BYU Develops Small-Scale Farms in Mexico
    Footnotes
    Theme

    “BYU Develops Small-Scale Farms in Mexico,” Ensign, Oct. 1992, 80

    BYU Develops Small-Scale Farms in Mexico

    Brigham Young University has signed a fifteen-year agreement with the Mexican Ministry of Education to start a program for small-scale agriculture in Mexico.

    The program, developed by the Ezra Taft Benson Agriculture and Food Institute, is designed to help individual farm families produce all the food necessary to feed a family of seven by cultivating small plots of land. Carlos I. Perez Torres, director general of the National Agricultural Technical College and High School System in the Mexican Ministry of Education, visited BYU to sign the agreement.

    “We’ve had a program with Mexico for a long time, but now Mexico has a renewed interest in our help,” explained James B. Jensen, director of the Benson Institute.

    Small-scale programs are already being carried out successfully in several Latin American countries. Brother Jensen said the institute’s efforts in Mexico will expand to greatly improve nutrition for program participants, stabilize families, and triple the cash flow of participating farmers.

    The Mexican Ministry of Education wants to integrate the Benson program into more than forty agricultural colleges, Brother Jensen said. The ministry hopes to expand the program gradually to agricultural-technical high schools and to as many Mexican farmers as possible.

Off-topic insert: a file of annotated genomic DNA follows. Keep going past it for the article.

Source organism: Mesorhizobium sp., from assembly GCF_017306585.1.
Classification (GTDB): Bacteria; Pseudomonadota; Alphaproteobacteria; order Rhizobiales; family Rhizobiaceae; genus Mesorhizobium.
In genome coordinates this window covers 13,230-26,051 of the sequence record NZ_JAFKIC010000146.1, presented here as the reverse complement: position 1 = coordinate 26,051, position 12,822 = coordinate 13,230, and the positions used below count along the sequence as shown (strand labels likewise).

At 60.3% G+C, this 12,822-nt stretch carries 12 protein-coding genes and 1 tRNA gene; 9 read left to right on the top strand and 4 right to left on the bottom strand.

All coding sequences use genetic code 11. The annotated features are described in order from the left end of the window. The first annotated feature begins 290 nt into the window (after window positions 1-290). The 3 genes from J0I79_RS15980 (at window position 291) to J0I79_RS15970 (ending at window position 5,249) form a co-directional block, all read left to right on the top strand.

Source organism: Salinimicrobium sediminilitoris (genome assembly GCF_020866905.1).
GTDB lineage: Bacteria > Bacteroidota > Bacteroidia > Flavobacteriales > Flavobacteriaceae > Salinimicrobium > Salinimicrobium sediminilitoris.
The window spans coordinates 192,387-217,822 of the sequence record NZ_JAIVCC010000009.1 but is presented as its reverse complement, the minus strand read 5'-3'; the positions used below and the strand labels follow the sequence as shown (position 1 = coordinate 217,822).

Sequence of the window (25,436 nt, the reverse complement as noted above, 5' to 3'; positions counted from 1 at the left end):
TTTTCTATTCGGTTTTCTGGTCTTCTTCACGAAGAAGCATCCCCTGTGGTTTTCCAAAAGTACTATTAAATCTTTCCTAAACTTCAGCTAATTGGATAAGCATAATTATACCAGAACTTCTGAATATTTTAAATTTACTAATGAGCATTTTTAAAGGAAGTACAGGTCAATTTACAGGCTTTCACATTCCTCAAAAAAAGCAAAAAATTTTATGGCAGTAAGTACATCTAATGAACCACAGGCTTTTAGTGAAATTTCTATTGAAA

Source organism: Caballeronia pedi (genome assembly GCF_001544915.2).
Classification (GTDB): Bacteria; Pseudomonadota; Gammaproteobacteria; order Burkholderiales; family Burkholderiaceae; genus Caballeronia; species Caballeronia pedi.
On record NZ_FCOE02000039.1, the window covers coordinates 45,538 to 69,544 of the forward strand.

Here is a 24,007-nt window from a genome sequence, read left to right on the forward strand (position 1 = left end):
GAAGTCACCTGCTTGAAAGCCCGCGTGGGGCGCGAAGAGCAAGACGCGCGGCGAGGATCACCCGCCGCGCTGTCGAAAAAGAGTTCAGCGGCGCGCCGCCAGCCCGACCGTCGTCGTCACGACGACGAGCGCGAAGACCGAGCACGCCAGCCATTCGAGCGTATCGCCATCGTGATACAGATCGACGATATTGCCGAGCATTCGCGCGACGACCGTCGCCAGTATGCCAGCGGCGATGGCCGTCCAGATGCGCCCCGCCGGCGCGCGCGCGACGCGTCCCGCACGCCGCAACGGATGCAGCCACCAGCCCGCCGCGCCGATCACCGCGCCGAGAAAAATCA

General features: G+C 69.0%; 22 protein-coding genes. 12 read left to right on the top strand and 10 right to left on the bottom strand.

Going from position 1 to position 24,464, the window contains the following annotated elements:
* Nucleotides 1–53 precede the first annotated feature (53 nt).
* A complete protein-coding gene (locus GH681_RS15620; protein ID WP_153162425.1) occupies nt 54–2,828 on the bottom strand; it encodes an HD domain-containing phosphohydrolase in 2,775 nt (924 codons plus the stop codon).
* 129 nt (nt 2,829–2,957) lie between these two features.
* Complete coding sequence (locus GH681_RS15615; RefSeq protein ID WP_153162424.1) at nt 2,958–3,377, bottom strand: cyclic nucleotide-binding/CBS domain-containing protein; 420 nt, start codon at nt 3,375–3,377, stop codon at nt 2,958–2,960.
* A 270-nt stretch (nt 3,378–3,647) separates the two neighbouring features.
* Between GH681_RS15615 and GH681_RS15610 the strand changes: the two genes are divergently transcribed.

One agricultural campus in Mexico is already being established as an international center for small-scale agriculture. Teams from every Mexican state can come to this site to be trained. As the small-scale agricultural program takes root, teams from other countries, as well as those from Mexico, will be trained at the center.

    Brother Jensen said the Mexicans are eager to promote small-scale agriculture because although Mexico exports food, it has problems feeding its own people.

    The small-scale agriculture program works because it caters to the specific needs of those operating small Latin American farms instead of trying to translate the large-scale farming of the United States into a small-scale plan for Latin America, Brother Jensen said. In comparison with the average 2.5-acre farm in Latin America, U.S. farms range from 300 to 10,000 acres.

    Brother Jensen said agriculture on these large U.S. farms is more appropriately called agribusiness, because farmers don’t eat the crops they raise.

    “Wheat farmers in Kansas don’t eat their own wheat,” he said. Instead they sell it and use the money they receive to buy everything they need.

    By contrast, a Latin American farmer generally will not make enough money on his small farm to pay for all the things he has to buy, Brother Jensen said. Most farmers have to grow all the food their families need before turning to the marketplace.

    Using the Benson Institute’s program, a farmer with 2.5 acres of land can grow everything a family needs for a completely balanced diet. Then the excess can be sold. Instead of being based on money and market forces, the selection of farm crops recommended by the program is based on the nutritional needs of the family.